16.      Articles L. 851‑2 and L. 851‑4 regulate real-time administrative access to connection data stored in this way, depending on the purposes and methods involved.

17.      For the sole purpose of preventing terrorism, Article L. 851‑2 authorises the collection of the information or documents referred to in Article L. 851‑1 from the aforementioned persons. The collection of such information or documents, in relation to only one or more persons previously identified as being suspected having links to a terrorist threat, is to be carried out in real time. The same is true of Article L. 851‑4, which authorises the real-time transmission by operators only of technical data relating to the location of terminal equipment. (14)

18.      Article L. 851‑3 allows electronic communications operators and providers of technical services to be required to ‘engage on their networks in automated processing intended, within the parameters specified in the authorisation, to detect connections capable of disclosing a terrorist threat’. (15)

19.      Article L. 851‑5 states that, under certain conditions, ‘the use of a technical device enabling a person, vehicle or object to be located in real time may be authorised’.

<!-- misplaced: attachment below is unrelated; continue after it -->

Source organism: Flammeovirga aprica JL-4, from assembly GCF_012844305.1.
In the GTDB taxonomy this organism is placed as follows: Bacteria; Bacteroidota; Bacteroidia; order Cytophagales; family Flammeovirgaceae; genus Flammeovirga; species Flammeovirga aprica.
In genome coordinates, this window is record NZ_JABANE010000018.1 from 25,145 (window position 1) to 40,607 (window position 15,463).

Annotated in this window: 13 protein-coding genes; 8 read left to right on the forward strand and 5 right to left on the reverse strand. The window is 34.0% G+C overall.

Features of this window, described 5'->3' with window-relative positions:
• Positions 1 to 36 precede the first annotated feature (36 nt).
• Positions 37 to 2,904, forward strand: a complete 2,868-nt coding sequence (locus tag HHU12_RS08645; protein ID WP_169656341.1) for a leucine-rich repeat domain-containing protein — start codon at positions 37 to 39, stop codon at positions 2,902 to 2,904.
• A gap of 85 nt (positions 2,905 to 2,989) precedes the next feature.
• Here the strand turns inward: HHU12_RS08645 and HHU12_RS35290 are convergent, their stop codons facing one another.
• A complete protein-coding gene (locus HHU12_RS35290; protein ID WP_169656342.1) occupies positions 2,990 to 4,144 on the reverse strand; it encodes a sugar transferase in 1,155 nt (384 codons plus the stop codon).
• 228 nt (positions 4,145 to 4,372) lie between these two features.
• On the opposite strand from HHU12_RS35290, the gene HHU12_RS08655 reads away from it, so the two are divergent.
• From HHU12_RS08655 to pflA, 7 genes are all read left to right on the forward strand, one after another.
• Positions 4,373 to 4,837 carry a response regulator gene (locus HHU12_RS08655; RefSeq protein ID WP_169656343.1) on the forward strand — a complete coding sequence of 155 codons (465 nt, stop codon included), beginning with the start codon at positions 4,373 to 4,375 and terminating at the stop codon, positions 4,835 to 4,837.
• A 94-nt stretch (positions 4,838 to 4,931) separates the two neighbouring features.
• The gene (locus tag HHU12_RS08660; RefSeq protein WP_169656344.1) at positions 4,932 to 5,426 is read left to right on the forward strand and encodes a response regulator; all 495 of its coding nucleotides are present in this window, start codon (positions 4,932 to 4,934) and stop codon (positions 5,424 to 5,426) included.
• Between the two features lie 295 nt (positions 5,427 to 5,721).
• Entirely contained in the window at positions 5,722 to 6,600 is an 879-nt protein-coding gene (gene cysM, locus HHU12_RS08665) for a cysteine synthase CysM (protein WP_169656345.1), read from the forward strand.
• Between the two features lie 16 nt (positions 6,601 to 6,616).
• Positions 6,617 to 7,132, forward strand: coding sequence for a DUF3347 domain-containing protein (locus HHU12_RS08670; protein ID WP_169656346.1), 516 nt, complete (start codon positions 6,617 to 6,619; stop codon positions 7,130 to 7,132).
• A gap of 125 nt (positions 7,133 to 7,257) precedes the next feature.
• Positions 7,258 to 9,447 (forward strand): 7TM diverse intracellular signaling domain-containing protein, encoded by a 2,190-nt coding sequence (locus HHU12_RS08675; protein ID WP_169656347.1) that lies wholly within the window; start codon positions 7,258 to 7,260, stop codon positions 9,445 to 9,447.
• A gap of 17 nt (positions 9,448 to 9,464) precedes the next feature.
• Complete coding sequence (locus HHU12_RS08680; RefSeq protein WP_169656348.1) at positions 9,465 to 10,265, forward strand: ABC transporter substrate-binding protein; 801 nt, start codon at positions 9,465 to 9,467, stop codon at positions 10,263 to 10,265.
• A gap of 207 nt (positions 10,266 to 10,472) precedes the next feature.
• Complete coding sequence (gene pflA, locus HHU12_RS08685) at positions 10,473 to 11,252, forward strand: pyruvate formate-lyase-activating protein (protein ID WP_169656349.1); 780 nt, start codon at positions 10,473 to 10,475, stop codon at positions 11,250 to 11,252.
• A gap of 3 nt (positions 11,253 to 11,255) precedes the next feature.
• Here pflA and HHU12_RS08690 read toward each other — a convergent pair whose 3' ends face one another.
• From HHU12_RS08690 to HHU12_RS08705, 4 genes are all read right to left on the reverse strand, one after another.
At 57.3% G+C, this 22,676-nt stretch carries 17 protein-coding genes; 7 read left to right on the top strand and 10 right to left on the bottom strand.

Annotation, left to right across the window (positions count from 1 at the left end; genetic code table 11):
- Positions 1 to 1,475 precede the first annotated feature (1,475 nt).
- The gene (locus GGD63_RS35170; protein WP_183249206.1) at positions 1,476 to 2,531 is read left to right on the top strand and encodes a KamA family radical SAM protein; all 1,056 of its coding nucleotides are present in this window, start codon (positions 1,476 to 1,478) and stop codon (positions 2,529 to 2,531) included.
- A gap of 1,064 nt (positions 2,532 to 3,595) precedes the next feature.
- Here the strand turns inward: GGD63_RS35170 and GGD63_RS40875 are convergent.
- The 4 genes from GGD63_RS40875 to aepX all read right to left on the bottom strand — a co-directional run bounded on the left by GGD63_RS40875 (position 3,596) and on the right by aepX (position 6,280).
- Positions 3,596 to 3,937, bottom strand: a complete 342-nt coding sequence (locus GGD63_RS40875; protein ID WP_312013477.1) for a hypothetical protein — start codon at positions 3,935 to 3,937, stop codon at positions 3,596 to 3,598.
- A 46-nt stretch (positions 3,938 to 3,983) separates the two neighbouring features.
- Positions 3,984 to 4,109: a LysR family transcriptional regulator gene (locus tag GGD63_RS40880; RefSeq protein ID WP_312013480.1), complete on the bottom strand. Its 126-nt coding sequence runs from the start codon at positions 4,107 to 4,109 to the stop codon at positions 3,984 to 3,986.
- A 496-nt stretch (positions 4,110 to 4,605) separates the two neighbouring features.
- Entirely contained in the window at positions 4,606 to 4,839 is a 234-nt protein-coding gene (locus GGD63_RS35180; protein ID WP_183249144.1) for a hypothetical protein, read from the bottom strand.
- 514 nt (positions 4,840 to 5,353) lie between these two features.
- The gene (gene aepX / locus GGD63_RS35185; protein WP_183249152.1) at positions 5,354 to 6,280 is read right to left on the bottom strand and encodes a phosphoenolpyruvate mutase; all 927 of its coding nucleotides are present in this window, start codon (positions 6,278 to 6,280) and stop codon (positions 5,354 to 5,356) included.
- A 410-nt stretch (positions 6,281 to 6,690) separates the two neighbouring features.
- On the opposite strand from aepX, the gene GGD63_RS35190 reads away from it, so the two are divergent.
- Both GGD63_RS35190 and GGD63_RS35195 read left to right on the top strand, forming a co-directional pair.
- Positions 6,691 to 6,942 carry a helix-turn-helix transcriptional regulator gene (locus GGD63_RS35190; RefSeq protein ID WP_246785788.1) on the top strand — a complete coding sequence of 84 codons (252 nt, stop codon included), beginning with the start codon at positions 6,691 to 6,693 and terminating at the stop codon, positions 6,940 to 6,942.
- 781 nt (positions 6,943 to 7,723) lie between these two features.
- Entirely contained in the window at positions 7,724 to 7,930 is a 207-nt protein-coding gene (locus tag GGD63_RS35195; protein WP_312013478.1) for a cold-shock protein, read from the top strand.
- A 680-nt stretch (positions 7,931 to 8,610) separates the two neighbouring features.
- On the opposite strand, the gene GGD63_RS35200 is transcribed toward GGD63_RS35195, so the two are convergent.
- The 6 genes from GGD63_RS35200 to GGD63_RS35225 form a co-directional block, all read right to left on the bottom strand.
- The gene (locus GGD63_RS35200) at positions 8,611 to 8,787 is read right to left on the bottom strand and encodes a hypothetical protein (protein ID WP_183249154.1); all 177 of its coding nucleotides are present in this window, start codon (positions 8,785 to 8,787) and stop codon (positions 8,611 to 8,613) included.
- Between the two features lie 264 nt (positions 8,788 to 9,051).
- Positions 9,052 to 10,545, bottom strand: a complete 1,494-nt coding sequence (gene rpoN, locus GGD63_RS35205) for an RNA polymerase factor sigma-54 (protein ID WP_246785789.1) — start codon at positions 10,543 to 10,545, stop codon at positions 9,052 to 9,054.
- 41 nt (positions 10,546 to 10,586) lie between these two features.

20.      Under Article L. 851‑6(I), ‘the technical connection data by which terminal equipment or the subscription number of its user can be identified, and data relating to the location of the terminal equipment used, may, under certain conditions, be collected directly by means of a technical apparatus or device as referred to in Article 226‑3(1) of the Code pénal (Criminal Code)’.

2.      Post and Electronic Communications Code

21.      According to Article L. 34‑1, in the version applicable to the facts:

‘I.      This article shall apply to the processing of personal data in the course of the provision to the public of electronic communications services; it shall apply in particular to networks that support data collection and identification devices.

II.      Electronic communications operators, in particular persons whose business is to provide access to online public communication services, shall erase or render anonymous any data relating to traffic, subject to the provisions contained in points III, IV, V and VI.

Persons who provide electronic communications services to the public shall, with due regard for the provisions contained in the preceding paragraph, establish internal procedures for responding to requests from the competent authorities.

Persons who, as a principal or ancillary business activity, provide to the public a connection allowing online communication via access to the network shall, including where this is offered free of charge, be subject to compliance with the provisions applicable to electronic communications operators under this article.